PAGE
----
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NEWS UPDATES Asean Affairs           15   July  2011

Pheu Thai backs down on wage increase ploy

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When the "rubber meets the road" things change and that is what is happening to the Pheu Thai party in Thailand even before it takes office. The bump in the road is the promised 300 baht (US$10) nationwide wage increase. This move has been criticized by businesses and economists.

After criticism from businesses and academics about its policy, Pheu Thai is expected to review the proposed 300-baht wage increase with Bangkok and Phuket to be the first provinces to get the wage rise.

The wage increase would later cover other provinces gradually over a one-year period. Pheu Thai's proposed 300 baht a day wage has raised concern among academics and businesses that the policy will force many entrepreneurs out of business as they would be unable to cope with a higher wages bill.

Some fear the policy could also increase inflation, although Pheu Thai has promised to offset the impact of a higher minimum wage by cutting the corporate tax rate from 30 percent to 23 percent by next year, and 20 percent by 2013.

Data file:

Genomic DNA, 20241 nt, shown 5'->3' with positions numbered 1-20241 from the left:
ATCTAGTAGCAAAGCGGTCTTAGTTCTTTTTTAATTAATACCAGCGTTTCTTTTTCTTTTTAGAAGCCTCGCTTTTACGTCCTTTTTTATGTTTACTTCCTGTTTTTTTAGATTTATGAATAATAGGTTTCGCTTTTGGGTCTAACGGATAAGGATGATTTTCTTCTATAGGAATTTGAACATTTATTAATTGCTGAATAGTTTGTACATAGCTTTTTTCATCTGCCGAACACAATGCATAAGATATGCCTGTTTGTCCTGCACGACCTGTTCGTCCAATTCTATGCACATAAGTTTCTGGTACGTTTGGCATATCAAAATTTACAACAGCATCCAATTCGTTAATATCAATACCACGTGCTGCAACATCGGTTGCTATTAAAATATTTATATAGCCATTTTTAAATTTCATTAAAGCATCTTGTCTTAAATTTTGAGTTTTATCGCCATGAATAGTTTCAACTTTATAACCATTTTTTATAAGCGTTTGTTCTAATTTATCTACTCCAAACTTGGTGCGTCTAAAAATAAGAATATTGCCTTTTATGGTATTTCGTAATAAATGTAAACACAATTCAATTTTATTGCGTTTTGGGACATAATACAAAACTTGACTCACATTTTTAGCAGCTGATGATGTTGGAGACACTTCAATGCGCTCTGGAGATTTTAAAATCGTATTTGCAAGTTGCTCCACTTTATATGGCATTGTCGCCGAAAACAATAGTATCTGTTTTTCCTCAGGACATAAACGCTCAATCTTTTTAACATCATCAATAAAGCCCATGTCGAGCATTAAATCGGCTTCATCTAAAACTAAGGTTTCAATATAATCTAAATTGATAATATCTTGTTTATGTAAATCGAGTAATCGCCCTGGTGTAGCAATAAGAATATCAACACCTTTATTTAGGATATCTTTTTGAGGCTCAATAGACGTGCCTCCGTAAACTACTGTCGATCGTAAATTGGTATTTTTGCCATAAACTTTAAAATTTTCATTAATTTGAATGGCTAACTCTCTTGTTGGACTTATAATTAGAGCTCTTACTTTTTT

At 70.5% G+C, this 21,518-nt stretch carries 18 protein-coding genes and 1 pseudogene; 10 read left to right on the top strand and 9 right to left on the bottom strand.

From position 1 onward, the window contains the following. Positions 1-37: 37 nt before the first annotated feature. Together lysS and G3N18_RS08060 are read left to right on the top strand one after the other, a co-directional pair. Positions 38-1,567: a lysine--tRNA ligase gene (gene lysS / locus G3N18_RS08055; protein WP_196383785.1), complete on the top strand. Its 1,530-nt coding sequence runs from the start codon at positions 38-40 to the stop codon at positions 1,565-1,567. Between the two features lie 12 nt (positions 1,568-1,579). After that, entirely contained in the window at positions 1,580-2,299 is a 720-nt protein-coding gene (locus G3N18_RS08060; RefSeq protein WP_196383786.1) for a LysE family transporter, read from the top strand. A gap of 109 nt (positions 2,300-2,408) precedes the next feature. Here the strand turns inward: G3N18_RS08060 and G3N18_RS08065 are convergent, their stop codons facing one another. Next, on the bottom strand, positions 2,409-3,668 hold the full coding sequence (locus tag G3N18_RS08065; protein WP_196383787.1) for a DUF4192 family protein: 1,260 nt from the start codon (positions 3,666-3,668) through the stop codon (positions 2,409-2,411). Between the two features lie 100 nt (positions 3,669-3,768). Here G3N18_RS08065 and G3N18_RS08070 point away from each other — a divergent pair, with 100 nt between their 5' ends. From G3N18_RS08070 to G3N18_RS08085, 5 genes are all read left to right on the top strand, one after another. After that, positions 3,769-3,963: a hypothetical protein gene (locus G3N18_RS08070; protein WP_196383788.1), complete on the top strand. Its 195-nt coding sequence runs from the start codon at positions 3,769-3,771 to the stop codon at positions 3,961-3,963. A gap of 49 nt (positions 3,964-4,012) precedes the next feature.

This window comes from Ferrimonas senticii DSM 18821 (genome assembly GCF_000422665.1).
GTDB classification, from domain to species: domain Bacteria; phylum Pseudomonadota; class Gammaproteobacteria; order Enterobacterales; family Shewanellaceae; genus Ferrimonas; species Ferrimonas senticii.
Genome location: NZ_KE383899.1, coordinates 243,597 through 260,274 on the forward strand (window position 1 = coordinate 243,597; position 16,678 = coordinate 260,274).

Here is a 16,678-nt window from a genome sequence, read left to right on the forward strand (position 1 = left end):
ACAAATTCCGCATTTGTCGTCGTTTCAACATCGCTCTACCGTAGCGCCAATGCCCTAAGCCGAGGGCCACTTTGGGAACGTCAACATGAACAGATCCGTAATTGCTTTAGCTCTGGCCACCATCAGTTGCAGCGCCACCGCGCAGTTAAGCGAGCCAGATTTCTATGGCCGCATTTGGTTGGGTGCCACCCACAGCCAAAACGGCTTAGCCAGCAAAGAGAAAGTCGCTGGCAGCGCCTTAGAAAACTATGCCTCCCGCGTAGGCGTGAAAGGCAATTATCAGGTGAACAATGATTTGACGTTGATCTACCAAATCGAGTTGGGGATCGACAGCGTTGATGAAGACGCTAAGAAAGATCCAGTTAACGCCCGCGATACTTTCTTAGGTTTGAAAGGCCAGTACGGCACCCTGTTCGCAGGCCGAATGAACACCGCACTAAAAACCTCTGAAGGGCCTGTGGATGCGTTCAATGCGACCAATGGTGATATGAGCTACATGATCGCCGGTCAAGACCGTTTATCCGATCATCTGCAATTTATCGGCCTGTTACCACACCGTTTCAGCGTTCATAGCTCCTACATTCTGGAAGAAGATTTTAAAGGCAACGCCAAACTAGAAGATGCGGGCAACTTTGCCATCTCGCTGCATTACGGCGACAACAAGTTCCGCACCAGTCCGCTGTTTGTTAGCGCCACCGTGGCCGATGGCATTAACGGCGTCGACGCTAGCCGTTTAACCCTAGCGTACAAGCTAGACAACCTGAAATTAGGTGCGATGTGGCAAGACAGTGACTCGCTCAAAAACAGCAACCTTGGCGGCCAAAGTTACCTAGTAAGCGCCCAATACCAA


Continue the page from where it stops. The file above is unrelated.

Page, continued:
Chalee Loysoong, chairman of the Thai Labour Solidarity Committee, yesterday insisted Pheu Thai must honour its campaign pledge of a minimum 300-baht wage across the country.

He said any attempt by the party to review the wage rise promise amounted to a blatant lie which cannot be tolerated by workers who had expected the party to become the government, Mr. Chalee said.

He said the application of the wage increase only in Bangkok and Phuket will prompt a sudden, massive influx of workers from other provinces into the two cities and this would have adverse repercussions on the industrial productivity of other provinces.

Mr. Chalee said the committee will meet Yingluck Shinawatra, the prospective prime minister, on Monday to demand she adhere to the wage rise promise.

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